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Single-Mindedness Pays Off

September 21, 2000|From Associated Press

SYDNEY, Australia — What a great night for Marty Nothstein. He won a gold medal in the match sprint, boosting a U.S. cycling program that traditionally lags behind the Europeans and Australians. He beat the German rival who relegated him to a silver medal in Atlanta.

And he got a special prize when he took his son, Tyler, for a victory lap after the awards ceremony.

"He was hanging on pretty tight," Nothstein said with a big smile. "I told him Daddy just won a gold medal and he gave me a big kiss."

Nothstein, of Trexlertown, Pa., won the men's match sprint Wednesday, delivering the first Olympic cycling gold for the United States since the boycott-marred Los Angeles Games in 1984.

He defeated Florian Rousseau of France, 2-0, in the finals. In the semifinals, Nothstein defeated Jens Fiedler of Germany, 2-0, to avenge a loss, by a tire width, that cost him a gold medal at the Atlanta Olympics.

"I've been waiting for this day for four years," Nothstein said. "Jens beat me in '96, and it has haunted me every day since. Every sit-up I did, every pound I lifted, I've been thinking of this race."

Nothstein was strictly business on his way to the gold, focusing on it obsessively through years of training. When he reached the starting line in Sydney, he was relaxed and ready to ride.

"It was all confidence," said Gil Hatton, a longtime personal coach. "Marty has worked extremely hard for this."

Nothstein yelled in joy and pumped his fist as he crossed the finish line. While he continued on a victory lap, Hatton leaped on the track's skirt as the Australian fans cheered.

When Nothstein saw his wife, Christi, son Tyler and daughter Devin in the audience after his victory, he rode to them for hugs and kisses. And he couldn't hold back the tears.

"For years, I've been thinking of only one thing," Nothstein said. "Ever since I was a little boy, I've wanted to win a gold medal in the Olympics."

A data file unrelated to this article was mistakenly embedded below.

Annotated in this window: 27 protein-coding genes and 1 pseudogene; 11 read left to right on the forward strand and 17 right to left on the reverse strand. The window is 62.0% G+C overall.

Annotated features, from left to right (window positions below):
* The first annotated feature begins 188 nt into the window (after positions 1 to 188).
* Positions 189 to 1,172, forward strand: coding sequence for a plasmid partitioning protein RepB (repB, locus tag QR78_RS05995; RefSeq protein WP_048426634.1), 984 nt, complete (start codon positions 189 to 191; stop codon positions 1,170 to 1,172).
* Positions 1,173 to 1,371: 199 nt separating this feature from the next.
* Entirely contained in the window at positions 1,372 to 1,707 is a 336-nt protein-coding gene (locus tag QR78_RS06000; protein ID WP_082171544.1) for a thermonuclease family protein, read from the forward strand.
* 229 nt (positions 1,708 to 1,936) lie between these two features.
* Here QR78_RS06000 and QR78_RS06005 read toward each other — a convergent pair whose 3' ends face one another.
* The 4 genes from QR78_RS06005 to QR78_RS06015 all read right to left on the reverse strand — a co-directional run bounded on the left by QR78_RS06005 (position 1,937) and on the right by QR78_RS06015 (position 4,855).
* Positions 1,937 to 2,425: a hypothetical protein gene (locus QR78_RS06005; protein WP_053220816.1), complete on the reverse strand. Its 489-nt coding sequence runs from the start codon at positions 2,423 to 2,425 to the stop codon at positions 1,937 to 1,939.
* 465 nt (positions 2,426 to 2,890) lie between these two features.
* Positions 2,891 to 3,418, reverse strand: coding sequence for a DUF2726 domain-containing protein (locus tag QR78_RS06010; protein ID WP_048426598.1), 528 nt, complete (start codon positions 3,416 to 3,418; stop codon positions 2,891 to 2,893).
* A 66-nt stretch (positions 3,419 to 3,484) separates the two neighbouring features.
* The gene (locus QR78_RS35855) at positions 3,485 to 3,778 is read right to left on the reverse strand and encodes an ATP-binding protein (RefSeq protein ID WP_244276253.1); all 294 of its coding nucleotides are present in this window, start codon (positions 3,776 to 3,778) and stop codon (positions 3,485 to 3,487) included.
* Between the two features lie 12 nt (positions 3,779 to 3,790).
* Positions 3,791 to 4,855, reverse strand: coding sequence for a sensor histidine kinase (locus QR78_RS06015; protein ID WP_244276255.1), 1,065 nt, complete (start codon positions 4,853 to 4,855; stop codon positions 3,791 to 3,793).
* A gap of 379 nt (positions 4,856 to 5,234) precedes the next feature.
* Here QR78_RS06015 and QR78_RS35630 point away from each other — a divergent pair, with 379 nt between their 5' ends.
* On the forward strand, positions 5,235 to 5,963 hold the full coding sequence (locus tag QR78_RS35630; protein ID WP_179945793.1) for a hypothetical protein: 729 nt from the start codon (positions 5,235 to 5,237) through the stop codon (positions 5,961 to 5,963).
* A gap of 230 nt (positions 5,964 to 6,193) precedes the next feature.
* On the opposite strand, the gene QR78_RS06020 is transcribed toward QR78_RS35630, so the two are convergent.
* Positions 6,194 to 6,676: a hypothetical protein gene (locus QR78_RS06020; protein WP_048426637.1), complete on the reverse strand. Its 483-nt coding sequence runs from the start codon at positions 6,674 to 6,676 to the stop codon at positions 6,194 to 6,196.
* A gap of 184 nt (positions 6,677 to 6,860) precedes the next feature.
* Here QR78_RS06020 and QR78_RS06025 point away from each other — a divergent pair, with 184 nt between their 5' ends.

To get it, Nothstein spent months away from home every year for training and racing. Since arriving in Sydney, he has seen little of his family. He rented an apartment to minimize potential distractions.

"I've had to have a lot of discipline and make a lot of sacrifices," he said. "I've had to be committed to myself 100%."

Nothstein hopes the payoff for his hard work, coming on the heels of Lance Armstrong's second consecutive victory in the Tour de France, includes a publicity boost that attracts new riders to American cycling.

"It's no secret that besides myself and Lance, we're not very deep, especially in track cycling," Nothstein said.

Nothstein's success was extremely important to team officials. Take away Los Angeles, where the U.S. won three events, and the Americans hadn't won Olympic gold since 1904.

"Hopefully, some kid is going to be watching Marty on TV in the States and then want to come out to a track and give it a ride," said Sean Petty, director of the U.S. Olympic cycling team.

"That was a good haul in 1984. Other than that, it was a really long time without a gold medal."

It was fitting that Nothstein pulled the United States out of its drought. With three world titles and 22 national championships, he's the most dominant American to ride on a track.

"There have been a lot of sacrifices, a lot of tears," he said.

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